Mar Vista Animal Medical Center

3850 Grand View Blvd.
Los Angeles, CA 90066




(for veterinary information only)




7.5 & 15 mg TABLETS



Meloxicam is a member of the class of drugs known as NSAIDs (non-steroidal anti-inflammatory drugs), the same class as such common over-the-counter remedies as Advil (Ibuprofen), Aleve (Naproxen), Orudis (ketoprofen), and Aspirin as well as more controversial prescription drug such as Celebrex (celecoxib) and Vioxx (rofecoxib). This class of drug is used for pain relief successfully in humans but the development of safe NSAIDs for dogs has only been achieved relatively recently and continues to be problematic in the cat. With the possible exception of aspirin, none of the human drugs listed above can be safely used in pets and even aspirin has its issues.

While most humans are quite tolerant of NSAIDs, dogs and cats are more sensitive. The issues of concern that have prevented human NSAID use in pets are:

  • Stomach ulceration - even perforation and rupture of the stomach can occur. This is not only painful but life-threatening.
  • Platelet deactivation - platelets are the cells controlling the ability to clot blood and, as a general rule, it is preferable not to promote bleeding. We would prefer platelets to remain active and able to function should we need them.
  • Decreased blood supply to the kidney - this could tip a borderline patient in to kidney failure.

The veterinary profession had been in need of an NSAID that could effectively relieve pain without the above risks. Meloxicam is a human NSAID which turns out to offer important safety aspects to both dogs and cats.

A new plane of safety for pets was made possible by new biochemical knowledge. Inflammatory biochemicals responsible for the pain and inflammation we want to alieviate are produced by an enzyme called “cyclo-oxygenase 2” or simply "COX-2." The goal is to inhibit this enzyme without inhibiting its counterpart “cyclo-oxygenase 1.” Cyclo-oxygenase 1, abbreviated COX-1, is what is called a “constituitive” enzyme. This means it is involved in producing regulatory biochemicals (called “prostaglandins”) which are important in maintaining the normal health and function of our bodies. We want to leave this enzyme alone. Cyclo-oxygenase 2, abbreviated COX-2, produces inflammation but also is important in regulating kidney blood flow and in some reproductive and central nervous system function. We want to inhibit COX-2 in such a way that we do not disrupt its healthful functions.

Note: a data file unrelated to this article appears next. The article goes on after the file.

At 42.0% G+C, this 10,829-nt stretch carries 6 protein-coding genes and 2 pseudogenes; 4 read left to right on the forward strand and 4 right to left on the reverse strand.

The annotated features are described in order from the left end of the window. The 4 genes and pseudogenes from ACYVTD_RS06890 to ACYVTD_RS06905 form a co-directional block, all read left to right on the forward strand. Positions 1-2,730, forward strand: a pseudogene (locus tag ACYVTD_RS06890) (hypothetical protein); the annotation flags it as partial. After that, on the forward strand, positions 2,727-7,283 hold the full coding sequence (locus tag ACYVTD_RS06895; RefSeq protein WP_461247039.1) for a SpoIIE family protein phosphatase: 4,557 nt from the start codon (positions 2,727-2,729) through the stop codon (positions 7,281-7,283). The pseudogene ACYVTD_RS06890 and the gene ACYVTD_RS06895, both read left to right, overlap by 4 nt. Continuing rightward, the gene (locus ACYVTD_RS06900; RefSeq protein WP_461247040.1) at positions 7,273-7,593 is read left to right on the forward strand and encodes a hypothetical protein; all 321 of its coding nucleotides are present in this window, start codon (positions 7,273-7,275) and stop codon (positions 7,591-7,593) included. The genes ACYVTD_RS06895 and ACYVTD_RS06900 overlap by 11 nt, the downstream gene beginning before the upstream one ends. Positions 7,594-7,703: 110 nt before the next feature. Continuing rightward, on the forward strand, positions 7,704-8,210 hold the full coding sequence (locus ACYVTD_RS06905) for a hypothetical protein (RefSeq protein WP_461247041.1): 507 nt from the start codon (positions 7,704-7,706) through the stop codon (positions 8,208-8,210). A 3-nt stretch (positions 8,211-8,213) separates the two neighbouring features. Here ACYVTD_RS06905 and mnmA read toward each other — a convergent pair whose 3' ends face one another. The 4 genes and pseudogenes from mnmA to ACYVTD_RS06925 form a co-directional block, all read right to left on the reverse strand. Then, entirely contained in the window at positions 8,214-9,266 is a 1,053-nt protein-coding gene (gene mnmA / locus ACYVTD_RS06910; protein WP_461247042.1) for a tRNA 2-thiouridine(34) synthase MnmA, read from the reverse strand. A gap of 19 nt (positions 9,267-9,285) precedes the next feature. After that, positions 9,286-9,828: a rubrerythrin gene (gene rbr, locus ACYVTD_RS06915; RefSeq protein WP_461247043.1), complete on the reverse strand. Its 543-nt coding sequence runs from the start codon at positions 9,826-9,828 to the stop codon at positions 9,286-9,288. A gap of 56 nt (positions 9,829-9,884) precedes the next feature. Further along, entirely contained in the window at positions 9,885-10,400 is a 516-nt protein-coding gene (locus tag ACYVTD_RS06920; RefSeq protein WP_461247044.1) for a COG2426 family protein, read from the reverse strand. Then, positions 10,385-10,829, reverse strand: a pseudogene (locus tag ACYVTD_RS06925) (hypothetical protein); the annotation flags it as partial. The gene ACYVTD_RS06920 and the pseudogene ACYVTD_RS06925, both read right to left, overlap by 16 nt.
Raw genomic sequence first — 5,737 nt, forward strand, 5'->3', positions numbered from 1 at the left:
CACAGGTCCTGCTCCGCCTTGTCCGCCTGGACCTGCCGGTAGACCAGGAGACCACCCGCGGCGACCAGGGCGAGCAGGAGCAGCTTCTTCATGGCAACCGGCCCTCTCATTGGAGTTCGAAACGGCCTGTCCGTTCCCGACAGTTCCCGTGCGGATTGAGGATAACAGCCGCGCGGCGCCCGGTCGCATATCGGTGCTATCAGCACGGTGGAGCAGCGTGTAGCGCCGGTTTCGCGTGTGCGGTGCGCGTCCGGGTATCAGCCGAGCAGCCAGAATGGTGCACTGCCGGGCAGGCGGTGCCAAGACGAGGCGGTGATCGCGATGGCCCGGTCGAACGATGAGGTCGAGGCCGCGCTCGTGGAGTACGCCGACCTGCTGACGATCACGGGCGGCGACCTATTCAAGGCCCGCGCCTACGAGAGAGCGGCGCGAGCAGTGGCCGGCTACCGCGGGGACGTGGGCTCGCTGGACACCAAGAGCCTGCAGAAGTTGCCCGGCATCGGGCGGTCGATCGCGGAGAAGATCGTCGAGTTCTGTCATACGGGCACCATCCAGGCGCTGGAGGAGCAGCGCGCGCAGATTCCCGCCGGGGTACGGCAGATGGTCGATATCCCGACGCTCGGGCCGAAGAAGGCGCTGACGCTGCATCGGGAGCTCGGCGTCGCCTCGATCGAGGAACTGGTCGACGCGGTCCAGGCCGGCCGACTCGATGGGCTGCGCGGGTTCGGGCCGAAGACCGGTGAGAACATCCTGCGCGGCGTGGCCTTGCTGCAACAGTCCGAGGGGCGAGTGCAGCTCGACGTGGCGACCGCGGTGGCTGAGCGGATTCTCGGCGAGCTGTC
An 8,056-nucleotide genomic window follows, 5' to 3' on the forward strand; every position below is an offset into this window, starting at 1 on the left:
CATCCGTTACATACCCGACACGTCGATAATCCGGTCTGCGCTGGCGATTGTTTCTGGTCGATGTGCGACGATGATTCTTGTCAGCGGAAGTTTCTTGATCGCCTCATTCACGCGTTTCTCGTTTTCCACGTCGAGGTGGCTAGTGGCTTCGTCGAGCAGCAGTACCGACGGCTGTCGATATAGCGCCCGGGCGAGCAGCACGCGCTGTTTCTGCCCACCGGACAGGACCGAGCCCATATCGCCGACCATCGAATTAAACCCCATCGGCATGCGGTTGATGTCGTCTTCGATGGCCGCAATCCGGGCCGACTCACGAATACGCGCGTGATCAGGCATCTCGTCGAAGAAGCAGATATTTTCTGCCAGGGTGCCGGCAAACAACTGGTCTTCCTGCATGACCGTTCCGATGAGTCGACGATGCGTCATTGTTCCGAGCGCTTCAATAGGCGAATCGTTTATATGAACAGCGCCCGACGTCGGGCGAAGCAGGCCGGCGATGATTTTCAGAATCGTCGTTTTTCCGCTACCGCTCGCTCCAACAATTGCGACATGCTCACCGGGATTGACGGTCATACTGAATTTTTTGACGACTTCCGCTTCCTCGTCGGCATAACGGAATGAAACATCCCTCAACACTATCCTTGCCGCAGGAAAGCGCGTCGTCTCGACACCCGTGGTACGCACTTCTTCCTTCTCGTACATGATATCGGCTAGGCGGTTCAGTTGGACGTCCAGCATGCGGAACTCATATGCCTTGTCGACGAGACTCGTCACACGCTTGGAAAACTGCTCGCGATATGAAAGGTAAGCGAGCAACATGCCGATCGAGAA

In the past, NSAIDs could not distinguish the COX enzymes and inhibited them both. With the development of “COX preferential” and “COX selective” NSAIDs, we can inhibit COX-2 and leave COX-1 alone. The introduction of COX-2 preferential NSAIDs has reduced stomach and intestinal side effects by 50% in humans and has made FDA approval of certain NSAIDs possible for pets. Meloxicam was already available for human use but human doses were way too high to be safe for most small animals. With understanding of the COX system, oral liquids which can be precisely dosed for pets are now available.



Meloxicam is generally given to control arthritis pain in dogs though it can be given for many other painful conditions such as injuries, cancer, surgery, dental infections, and more. In dogs, it is typically given as a once a day as a pleasantly flavored liquid. The veterinary approved product comes with a special dosing syringe marked to show how much to give for the pet's weight (rather than in milliliters as most syringes are marked).

Feline use of meloxicam is of some controversy. In Europe, Canada, Australia and New Zealand, long term use of the 0.5 mg/ml meloxicam formula in cats is registered, approved, and heavily marketed; however, this formula is not legally approved for cats in the United States. Further, the manufacturer has specifically discouraged feline use of meloxicam beyond its approved use in the U.S. (one dose for post surgical pain relief). This paradox of marketing the product one way for most of the world and another way in the U.S. has been frustrating as there are substantially fewer oral pain relief options for cats available compared to what is available for dogs. Meloxicam is still used by many veterinarians for cats but the advent of robenacoxib has provided a less controversial feline NSAID. Further, there are other medications and supplements for feline pain relief that can be combined into a less controversial regimen.

If a dose is skipped, do not double up on the next dose. Give the dose when it is remembered and schedule the next dose accordingly. Store this product at room temperature.



Stomach upset: vomiting, diarrhea, and/or appetite loss are the important side effects to watch for, especially in the three weeks or so after beginning long term meloxicam. These symptoms can have multiple meanings so it is important to sort them out.

  • Some pets are simply sensitive to NSAIDs, despite the COX-preferential nature of carprofen described above. These pets simply need nausea relief in the short term and a different pain management regimen after recovery.